There are different types of computers which are
- Analog Computers
- Digital Computers
- Hybrid Computers
This article will explain analog, digital and hybrid computers.
Table of Contents
A computer is a device for processing, storing and displaying information. These devices come in many forms, some more familiar to the ordinary person than others. Computers can be classified into two categories depending on how they process information, namely analog computers and digital computers. There is also a third category for those devices which use both of these techniques to process data. Such computers are called hybrid computers. Nowadays the digital computer is far more common than the analog computers and hybrid computers.
In analog computing continuously variable physical quantities such as electrical potential (voltage), fluid pressure or mechanical motion are represented in a way that is analogous to the corresponding quantities in the problem to be solved. One of the simplest examples of an analog computer is the slide rule, a hand operated device used for performing multiplication and division. As this example shows, an analog computer or any other class of computer for that matter does not necessarily need to be an electronic device.
Mechanical Analog Computers
Mechanical analog computers use a combination of rotating shafts, gears, cables and pulleys to perform calculations. While all analog computers are generally rare nowadays, the mechanical versions are practically extinct. However before the widespread use of electricity, all computers developed were mechanical. One of the earliest versions of such analog computers was created in 1873 for the purpose of predicting tides by one William Thomson (who later became Lord Kelvin—a common name in science circles).
Electronic Analog Computers
After the advent of electricity, electronic analog computers became far more common. One of the earliest versions of these devices had front panels with numerous sockets. Special purpose wiring (patch cords) was used to create interconnections between these sockets. These interconnections defined the problems that were supposed to be solved.
Electronic analog computers are much faster than even electronic digital ones. This is because the result is ready within the time it takes for the signal to travel across the computing circuit— this occurs at a speed which is an appreciable fraction of that of light. Digital computers, in contrast, break complex calculations into several steps—the more complex the greater the number of these steps. Therefore for the same problem, an electronic analog computer is both much faster and much less precise than a digital one.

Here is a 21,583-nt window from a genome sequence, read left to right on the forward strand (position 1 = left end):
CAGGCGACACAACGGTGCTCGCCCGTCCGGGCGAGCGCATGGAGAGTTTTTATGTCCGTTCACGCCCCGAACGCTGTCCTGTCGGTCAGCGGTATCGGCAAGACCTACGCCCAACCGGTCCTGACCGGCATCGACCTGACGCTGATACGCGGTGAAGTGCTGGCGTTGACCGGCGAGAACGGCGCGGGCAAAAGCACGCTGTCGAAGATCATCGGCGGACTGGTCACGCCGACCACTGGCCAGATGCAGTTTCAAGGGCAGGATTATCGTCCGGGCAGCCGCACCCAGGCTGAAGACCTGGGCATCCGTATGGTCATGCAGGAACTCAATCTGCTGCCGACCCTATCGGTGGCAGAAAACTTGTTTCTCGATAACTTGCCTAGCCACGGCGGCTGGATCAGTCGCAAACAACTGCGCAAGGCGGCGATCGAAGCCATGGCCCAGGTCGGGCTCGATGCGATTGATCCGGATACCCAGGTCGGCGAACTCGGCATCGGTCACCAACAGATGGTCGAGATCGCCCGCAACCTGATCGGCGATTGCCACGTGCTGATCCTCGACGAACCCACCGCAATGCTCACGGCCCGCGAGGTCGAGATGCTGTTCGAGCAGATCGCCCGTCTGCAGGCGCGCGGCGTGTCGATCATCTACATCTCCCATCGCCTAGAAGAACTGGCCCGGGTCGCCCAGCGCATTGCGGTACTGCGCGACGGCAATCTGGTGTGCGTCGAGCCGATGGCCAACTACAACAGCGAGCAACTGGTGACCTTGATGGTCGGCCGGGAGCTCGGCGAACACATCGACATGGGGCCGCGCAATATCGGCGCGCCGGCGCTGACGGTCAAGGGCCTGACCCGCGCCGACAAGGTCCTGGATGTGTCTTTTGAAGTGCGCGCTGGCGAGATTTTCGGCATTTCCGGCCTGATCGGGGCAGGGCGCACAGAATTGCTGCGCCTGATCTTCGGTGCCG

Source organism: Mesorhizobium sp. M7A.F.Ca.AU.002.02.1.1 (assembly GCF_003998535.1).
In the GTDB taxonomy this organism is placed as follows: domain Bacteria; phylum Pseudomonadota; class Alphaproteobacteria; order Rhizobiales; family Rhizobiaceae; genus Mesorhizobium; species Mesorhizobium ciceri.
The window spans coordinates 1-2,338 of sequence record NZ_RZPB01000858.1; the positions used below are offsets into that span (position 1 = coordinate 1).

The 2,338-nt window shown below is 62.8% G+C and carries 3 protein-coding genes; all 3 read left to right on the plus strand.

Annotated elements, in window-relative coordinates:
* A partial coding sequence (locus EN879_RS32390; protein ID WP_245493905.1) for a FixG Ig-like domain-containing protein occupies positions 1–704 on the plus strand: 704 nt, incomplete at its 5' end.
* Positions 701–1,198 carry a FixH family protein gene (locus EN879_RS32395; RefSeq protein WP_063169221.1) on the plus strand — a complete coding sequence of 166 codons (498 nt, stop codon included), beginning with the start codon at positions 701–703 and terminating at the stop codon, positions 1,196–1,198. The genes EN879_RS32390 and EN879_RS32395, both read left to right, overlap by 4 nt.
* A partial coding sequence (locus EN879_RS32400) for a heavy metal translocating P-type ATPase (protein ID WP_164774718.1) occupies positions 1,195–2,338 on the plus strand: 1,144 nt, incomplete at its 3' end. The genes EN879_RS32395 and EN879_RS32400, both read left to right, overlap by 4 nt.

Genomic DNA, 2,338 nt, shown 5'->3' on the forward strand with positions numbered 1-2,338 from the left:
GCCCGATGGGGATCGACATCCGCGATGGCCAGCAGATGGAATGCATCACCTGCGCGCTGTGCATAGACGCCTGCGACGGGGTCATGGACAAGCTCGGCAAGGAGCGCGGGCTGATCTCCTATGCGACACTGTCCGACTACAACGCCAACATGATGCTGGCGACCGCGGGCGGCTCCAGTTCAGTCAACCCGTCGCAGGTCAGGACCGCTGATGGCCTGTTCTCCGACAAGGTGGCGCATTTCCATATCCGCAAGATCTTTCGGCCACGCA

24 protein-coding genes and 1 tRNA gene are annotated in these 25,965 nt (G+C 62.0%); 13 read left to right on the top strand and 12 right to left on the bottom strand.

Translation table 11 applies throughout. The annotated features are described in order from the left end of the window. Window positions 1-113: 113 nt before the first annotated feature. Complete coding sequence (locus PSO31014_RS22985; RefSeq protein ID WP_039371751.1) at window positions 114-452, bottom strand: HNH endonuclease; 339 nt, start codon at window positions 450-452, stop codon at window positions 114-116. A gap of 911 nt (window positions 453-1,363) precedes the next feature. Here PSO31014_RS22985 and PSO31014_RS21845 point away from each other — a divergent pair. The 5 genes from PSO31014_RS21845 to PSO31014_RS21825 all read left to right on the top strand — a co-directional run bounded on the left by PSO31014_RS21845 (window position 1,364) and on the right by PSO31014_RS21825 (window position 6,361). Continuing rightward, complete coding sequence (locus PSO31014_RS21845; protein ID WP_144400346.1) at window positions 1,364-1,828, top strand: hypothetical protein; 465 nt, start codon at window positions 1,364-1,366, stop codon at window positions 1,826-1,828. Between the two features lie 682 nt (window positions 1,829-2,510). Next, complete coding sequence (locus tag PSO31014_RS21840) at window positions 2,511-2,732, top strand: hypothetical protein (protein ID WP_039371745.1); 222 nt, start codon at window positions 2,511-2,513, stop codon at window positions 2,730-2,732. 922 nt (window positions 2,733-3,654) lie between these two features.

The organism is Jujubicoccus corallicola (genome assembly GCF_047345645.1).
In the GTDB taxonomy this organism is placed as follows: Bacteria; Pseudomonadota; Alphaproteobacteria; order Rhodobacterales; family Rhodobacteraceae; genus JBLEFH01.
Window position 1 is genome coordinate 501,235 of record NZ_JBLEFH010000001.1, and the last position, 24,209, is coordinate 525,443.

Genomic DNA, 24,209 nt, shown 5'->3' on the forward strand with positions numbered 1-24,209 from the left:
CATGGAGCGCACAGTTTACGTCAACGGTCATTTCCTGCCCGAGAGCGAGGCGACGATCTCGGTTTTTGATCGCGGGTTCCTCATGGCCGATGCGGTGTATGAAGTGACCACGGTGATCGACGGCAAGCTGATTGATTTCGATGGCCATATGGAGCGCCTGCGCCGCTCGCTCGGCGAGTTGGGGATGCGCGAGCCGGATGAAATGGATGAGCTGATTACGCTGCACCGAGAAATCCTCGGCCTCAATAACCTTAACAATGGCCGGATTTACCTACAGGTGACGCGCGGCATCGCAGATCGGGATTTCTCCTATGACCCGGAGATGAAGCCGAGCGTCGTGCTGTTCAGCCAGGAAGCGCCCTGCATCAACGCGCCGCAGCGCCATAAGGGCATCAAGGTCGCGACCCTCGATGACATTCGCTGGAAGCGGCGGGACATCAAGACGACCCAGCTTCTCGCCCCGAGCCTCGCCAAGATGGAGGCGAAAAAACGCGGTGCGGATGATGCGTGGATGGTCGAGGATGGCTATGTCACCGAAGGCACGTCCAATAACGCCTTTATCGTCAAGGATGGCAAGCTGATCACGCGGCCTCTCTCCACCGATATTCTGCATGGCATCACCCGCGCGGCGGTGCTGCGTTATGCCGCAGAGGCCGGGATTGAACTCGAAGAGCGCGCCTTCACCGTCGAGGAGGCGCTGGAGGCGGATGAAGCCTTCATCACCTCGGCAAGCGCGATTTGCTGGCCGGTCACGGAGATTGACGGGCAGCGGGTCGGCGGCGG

As they became more powerful, digital computers began to replace analog computers as they were far more versatile, programmable and had better precision. By the 1980s, digital computers had all but completely replaced their analog computer counterparts in common usage.
Digital computers are a class of computers which are capable of solving problems by processing information in discrete form. Inside such computers, information is represented as ones and zeros. This binary representation of information works particularly well with electronic computers since this can be translated inside the circuitry to things like the presence/absence of an electrical signal or the on/off state of a switch.
At its most basic a digital computer consists of input-output equipment, the main memory, a control unit and the arithmetic logic unit. These are the components of a computer system.
The input equipment provides the user of the digital computer with a means of providing the computer with information and instructions to process. Conversely the output equipment is used to obtain the results of all this processing. In personal computers the mouse and keyboard serve as just two of the input devices while the screen and speakers are the outputs.
This is used to hold the instructions and data for the computer to process. Main memory is sometimes confused with storage devices like hard disk drives and memory cards. These auxiliary storage devices are meant to be used for longer term storage of information and programs in contrast to memory which contains information which is destined for relatively immediate processing.
This part of the digital computer is responsible for fetching data and instructions from memory. It also effects the operations of the arithmetic logic unit.
Arithmetic Logic Unit
The ALU is responsible for performing simple operations like addition, subtraction, multiplication, division and logic operations.
Mechanical digital computers
Like the analog computer, the digital computer can also be a mechanical device. One such example is Charles Babbage’s Analytical Engine. This machine conceived in the 1830s but never completed is thought to be the first automatic digital computer.
Computers also exist which are part analog and part digital, thus hybrid computers. Hybrid computers are designed to combine the strongest advantages of both analog and digital computers, namely the programmability and precision of digital computation and the far superior speed of analog computation when faced with particularly complex mathematical problems. Therefore in these hybrid computers it is common for the digital computer component to control and conduct logical and numerical operations while its analog computer peer serves as a solver of differential and other more mathematically complex equations.